Long winding queues are forming outside petrol stations in the greater Durban area of KwaZulu-Natal.
Several petrol stations have already reportedly run out of fuel, while others have closed for safety reasons. Corner shops and garages that are currently open are also inundated with panic buying of essential items.
From Tongaat in the north to the Durban CBD on Durban’s M4 highway, community crime prevention groups are manning the entry and exit points. They’ve been on high alert since Monday night. The petrol shortage has also left several motorists driving in circles to access not only petrol but daily household necessities like milk and bread.
Several corner shops in La Mercy, Tongaat and Verulam had large crowds wiping out their critical supplies from the early hours of the morning. As looting continues at sites in and around Durban, private security companies and community policing forums are mobilising to protect their residents. Dheven Govindasami is with a Durban-based private security company.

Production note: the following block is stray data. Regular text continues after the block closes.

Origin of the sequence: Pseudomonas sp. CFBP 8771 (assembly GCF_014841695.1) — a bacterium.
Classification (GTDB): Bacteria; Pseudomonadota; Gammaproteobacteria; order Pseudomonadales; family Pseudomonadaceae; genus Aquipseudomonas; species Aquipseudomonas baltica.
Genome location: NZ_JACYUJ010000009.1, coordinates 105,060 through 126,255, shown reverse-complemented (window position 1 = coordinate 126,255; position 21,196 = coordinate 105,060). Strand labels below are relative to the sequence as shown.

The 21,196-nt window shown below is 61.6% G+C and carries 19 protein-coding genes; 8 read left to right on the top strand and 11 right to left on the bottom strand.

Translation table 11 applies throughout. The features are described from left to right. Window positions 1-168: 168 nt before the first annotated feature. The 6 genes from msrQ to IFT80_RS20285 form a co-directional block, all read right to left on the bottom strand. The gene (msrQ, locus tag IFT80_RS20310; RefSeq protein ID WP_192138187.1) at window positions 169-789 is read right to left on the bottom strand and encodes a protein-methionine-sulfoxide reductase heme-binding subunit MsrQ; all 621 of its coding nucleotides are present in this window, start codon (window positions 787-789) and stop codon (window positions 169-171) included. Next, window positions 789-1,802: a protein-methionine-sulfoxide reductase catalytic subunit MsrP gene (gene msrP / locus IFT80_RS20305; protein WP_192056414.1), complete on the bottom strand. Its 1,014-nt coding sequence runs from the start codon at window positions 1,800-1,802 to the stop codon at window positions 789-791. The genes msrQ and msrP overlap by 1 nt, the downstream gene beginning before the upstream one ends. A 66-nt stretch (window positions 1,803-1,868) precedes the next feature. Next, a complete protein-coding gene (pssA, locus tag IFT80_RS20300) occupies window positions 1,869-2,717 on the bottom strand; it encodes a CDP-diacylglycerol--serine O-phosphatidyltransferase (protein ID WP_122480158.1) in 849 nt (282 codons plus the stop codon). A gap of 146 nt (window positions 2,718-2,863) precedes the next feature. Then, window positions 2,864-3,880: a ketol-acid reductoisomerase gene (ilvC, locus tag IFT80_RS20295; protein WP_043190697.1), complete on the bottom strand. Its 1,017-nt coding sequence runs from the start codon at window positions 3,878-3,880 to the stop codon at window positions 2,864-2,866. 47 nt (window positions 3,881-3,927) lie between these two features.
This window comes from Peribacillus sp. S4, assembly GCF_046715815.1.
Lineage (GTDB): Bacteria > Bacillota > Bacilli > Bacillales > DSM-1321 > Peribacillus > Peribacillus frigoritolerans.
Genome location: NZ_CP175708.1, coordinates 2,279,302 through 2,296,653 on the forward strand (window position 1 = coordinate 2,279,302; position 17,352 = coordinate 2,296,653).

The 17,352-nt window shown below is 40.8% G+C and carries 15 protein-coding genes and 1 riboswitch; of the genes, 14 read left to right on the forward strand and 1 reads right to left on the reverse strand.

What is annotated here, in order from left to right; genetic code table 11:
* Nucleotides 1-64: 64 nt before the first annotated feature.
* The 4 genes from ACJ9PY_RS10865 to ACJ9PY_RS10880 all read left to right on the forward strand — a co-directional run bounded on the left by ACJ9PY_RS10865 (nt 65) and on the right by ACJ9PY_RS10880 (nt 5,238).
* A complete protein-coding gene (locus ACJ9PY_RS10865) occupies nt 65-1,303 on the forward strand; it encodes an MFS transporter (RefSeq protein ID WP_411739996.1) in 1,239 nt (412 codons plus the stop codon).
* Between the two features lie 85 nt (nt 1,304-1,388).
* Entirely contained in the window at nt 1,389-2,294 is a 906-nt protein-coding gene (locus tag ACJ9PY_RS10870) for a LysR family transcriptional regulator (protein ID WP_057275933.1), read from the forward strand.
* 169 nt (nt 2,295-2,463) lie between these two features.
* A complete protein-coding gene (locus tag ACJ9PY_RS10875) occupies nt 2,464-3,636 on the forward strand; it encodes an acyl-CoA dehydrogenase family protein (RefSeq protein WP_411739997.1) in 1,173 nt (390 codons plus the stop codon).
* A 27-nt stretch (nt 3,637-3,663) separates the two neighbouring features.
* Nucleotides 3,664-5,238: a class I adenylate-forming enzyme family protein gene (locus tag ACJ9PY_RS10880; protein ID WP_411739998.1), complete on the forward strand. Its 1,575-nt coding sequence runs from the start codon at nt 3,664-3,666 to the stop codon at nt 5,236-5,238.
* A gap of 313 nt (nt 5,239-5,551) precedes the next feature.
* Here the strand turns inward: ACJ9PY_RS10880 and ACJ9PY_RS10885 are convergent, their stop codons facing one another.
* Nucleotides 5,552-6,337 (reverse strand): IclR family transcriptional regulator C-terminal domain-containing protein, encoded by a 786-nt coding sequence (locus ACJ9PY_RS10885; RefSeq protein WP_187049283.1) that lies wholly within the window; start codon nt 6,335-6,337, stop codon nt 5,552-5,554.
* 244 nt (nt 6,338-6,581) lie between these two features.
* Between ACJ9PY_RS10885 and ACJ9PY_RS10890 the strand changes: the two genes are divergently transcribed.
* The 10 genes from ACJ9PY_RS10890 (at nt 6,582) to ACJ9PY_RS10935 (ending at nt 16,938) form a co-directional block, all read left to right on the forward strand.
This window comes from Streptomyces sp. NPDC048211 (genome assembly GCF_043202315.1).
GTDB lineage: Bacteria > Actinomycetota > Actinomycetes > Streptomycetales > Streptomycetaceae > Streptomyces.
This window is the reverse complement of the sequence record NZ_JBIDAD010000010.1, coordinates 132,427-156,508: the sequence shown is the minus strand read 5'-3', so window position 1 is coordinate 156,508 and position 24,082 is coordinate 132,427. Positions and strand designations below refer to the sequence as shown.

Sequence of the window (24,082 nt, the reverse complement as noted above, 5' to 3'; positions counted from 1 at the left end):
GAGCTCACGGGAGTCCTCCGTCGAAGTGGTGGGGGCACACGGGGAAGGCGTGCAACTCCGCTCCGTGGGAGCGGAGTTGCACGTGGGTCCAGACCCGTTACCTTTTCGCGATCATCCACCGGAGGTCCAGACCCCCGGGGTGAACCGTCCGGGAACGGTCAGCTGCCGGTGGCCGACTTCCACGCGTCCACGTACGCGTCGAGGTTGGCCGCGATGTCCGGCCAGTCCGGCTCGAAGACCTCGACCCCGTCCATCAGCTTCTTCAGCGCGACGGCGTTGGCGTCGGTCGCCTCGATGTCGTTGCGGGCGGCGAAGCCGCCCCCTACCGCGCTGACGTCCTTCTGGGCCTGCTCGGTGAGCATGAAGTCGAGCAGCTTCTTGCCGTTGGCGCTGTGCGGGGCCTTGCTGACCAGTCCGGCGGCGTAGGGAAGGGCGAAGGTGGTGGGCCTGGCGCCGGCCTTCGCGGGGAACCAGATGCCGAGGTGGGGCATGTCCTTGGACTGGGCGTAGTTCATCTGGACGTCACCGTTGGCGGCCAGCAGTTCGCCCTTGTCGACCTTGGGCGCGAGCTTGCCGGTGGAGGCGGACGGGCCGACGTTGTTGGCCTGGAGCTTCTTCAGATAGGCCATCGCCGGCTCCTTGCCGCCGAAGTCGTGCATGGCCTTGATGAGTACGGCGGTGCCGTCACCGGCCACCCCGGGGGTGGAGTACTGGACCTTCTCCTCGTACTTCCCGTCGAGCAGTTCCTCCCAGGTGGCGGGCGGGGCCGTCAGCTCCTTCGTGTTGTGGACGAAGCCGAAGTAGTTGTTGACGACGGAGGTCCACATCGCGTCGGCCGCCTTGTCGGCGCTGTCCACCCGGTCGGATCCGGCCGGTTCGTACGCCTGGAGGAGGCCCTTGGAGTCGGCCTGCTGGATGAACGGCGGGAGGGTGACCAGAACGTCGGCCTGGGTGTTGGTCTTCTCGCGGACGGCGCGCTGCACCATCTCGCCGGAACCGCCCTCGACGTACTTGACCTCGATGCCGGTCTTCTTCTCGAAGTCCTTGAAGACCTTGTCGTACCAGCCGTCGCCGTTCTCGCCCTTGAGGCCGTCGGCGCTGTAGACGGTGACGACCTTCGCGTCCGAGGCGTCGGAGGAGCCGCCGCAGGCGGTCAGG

He says residents have had enough and are taking a stance. “We are getting looters there is not a store or garage that hasn’t been attacked and looted, stampedes and have seen a few killings. It’s hectic here on the ground.
I am glad to see communities at large in Chatsworth, Phoenix, Isipingo, Merebank have had enough,” says Govindasami. KwaZulu-Natal Premier Sihle Zikalala says 26 people have lost their lives in the violent protest over Jacob Zuma’s incarceration and looting sprees in the province in the past few days.
Addressing a virtual media conference, Zikalala warned that the province must not descend into its violent past. Political violence in the 1990s saw scores killed in the province.
“These episodes of violence are inflicting many lasting scars. The latest fatalities confirmed by the security cluster in KZN is standing at 26 these were people that were killed in stampedes as protestors ran riot. As of last night law enforcement agencies have arrested 187 suspects,” says Zikalala.